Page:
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Manuel Marino Music Composer

After building up a considerable amount of excitement, I finally watched the film “Watchmen.”

This viewing experience continues my recent trend of watching highly acclaimed films that are adaptations of beloved books, which I have not read. Recently, I indulged in “Twilight,” “Harry Potter and the Sorcerer’s Stone,” and now “Watchmen.”

I have to admit that “Watchmen” was the most disappointing of the three. I’m not sure if it was due to poor filmmaking or the intricate storyline, but I found myself feeling lost for a significant portion of the film.

The story An Artist Portrait (Part Two) - This is the Part Two (and final part) of the true life story as artist written by Frank V. Cahoj for our Weblog. (Part One) An Artist Portrait (Part Two) I give an unbelievable amount of credence to these two early periods in my life: one of everlasting creation, one of analysis and disillusionment. The… is set in an alternate 1985 where retired superheroes exist. The murder of a fellow vigilante, The Comedian, sets off an investigation led by the relentless Rorschach. Through his relentless pursuit of the truth, Rorschach uncovers information that could change the course of history.

Sounds intriguing, right? That’s what I thought, but I was mistaken.

The director’s cut of the film runs a lengthy 186 minutes, which is simply too long.

It just kept dragging on and on. It reached a point where I began to question whether I had died and this seemingly never-ending film was my personal purgatory.

The film is narrated by Rorschach, portrayed by Jackie Earle Haley, a gravel-voiced vigilante on a quest to find The Comedian’s killer. His monotonous ramblings became so tiresome that I started to create my own dialogue in Rorschach’s gravelly voice. “I’m walking down the street, it’s dark, and I’m feeling a bit hungry. I think I’ll stop by the market and grab a Snickers. I like Snickers; they have peanuts. Peanuts are crunchy, but you shouldn’t eat them if you’re allergic. Your throat might close up, and you’ll die. Die a terrible death, just like The Comedian.” Trust me, my improvised dialogue fit right in after a while.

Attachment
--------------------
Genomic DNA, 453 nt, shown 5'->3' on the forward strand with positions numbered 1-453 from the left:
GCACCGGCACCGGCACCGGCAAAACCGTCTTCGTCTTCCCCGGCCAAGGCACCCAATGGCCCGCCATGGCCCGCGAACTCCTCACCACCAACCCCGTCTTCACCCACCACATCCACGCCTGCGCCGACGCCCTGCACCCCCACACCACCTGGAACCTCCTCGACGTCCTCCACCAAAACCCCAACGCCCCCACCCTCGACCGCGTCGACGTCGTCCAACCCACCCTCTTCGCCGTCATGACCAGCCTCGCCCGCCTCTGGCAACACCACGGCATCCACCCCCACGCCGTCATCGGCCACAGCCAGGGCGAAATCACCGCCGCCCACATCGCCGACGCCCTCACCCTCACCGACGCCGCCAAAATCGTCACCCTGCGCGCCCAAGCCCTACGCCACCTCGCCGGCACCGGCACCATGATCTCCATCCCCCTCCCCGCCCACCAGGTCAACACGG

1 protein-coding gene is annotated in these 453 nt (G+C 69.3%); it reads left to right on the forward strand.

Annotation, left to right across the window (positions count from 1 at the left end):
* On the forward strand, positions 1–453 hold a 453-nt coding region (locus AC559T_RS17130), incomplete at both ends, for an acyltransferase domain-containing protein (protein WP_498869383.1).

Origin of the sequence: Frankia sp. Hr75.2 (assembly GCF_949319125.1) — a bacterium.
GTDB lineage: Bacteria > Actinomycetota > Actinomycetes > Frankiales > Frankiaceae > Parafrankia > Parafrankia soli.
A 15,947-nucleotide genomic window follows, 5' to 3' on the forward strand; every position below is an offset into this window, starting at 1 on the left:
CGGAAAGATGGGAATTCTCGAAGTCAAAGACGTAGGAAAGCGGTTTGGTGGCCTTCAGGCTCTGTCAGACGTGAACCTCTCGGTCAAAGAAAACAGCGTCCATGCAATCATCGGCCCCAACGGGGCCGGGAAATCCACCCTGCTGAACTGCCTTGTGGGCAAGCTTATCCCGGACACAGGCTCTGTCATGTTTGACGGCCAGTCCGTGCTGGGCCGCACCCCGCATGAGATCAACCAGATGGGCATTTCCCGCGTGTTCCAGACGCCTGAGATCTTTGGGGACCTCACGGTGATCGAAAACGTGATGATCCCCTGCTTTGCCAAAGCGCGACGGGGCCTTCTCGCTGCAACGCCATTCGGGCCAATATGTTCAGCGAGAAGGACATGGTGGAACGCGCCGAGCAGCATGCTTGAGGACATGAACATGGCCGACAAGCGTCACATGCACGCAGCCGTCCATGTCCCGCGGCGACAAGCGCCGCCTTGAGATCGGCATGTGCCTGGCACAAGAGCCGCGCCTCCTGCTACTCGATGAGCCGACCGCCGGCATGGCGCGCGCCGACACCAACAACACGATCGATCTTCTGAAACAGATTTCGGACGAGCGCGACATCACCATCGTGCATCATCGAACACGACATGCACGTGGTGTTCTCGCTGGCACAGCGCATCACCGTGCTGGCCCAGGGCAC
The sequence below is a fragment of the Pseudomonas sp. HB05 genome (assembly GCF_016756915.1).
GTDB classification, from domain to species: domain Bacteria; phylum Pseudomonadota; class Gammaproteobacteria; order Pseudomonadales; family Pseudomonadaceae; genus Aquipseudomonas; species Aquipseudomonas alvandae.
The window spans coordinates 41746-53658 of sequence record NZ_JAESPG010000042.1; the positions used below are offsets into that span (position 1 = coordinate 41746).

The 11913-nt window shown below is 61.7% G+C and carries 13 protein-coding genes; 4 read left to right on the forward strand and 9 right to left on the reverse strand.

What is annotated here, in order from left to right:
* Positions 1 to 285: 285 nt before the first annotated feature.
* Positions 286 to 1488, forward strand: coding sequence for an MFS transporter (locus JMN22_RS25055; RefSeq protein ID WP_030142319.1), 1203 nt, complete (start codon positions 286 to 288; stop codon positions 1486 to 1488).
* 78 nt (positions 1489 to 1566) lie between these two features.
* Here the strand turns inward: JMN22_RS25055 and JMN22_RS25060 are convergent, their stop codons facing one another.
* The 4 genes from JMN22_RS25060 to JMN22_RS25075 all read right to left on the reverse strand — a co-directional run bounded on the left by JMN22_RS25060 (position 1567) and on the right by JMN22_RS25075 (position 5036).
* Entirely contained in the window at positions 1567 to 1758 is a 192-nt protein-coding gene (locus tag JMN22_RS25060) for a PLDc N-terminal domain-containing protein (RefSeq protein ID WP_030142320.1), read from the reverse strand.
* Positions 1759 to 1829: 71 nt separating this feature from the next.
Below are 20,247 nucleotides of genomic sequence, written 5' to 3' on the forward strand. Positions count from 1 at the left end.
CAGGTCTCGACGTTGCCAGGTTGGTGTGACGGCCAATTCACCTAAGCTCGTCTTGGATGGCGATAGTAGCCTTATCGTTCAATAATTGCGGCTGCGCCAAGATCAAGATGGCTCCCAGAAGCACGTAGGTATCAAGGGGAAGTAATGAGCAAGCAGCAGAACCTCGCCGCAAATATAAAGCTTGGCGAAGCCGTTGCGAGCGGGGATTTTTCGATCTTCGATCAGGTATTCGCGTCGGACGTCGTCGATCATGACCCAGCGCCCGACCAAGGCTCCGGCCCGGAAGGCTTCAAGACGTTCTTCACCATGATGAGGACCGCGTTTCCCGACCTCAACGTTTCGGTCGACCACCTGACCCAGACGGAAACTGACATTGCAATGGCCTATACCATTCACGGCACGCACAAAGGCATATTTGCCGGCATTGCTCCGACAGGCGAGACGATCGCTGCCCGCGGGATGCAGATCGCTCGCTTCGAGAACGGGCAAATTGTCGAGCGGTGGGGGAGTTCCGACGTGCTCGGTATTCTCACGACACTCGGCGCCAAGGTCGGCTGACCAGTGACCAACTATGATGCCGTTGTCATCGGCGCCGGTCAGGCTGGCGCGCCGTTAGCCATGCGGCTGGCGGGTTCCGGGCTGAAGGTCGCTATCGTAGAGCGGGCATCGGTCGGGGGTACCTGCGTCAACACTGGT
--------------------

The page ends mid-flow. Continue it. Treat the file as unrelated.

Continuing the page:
Aside from the irritating narration, the film failed to capture the essence of a comic book For Game Design - Andrea Angiolino was born the 27th of April, 1966 in Rome, the city where he still lives. He published many boardgames and books about games, besides developing games for every media. His works appeared in more than a dozen of languages including Korean, Czech and Maltese. He is a game journalist on national magazines, newspapers,… adaptation. I don’t know if we have been spoiled by films like “Iron Man” and “The Dark Knight,” but “Watchmen” felt strangely flat and cartoonish. It lacked that epic, immersive quality that transports you to another world, a world we should be transported to in order to become fully engaged, rather than just watching adults prance around in goofy costumes.

Furthermore, the effects felt amateurish, obvious, and often jolted me out of the story. I couldn’t help but wonder how much time was spent perfecting the fake blood and devising new ways to make it spurt farther and farther. Did someone receive a blood spattering kit as a Christmas gift? Way too much gushing blood!

The casting was another source of frustration. I’m sure Malin Akerman (Laurie Jupiter/Silk Spectre II), Matthew Goode (Adrian Veidt/Ozymandias), and Patrick Wilson (Dan Dreiberg/Night Owl II) are lovely individuals, but they come across as ridiculous superheroes.

However, they can’t shoulder all the blame, as the characters and writing are equally ridiculous. Dan/Night Owl II is painfully nerdy to the point where he can’t even make his “little owl” give a “hoot,” unless he is fully dressed as Night Owl and saving people. The awkwardly executed intimate scene between Night Owl II and Silk Spectre II is so clumsily handled that it elicits full-on laughter.

Moving on, let’s discuss Dr. Manhattan, portrayed by Billy Crudup, who glides through scenes as a nude, electric-blue, otherworldly being. Crudup’s voice work is commendable, but the character and storyline are bizarre. Dr. Manhattan is a self-centered lover who remains painfully rational, even in the face of outrageous tragedies.

It’s this excessive rationality that frustrated me the most. The entire film builds up to what is typically a climactic, fierce battle between good and evil. However, this film chooses to abandon the intense battle and instead replaces it with a lackluster resolution of “You’re right. Well said. Let’s go.”

Are you kidding me with this storyline? Either it strayed drastically from the graphic novel or the story simply fails to translate effectively to the big screen.

In summary, this film is an utterly disappointing waste of time. The only saving grace was Jeffrey Dean Morgan, despite his portrayal of a moody and unpleasant character.

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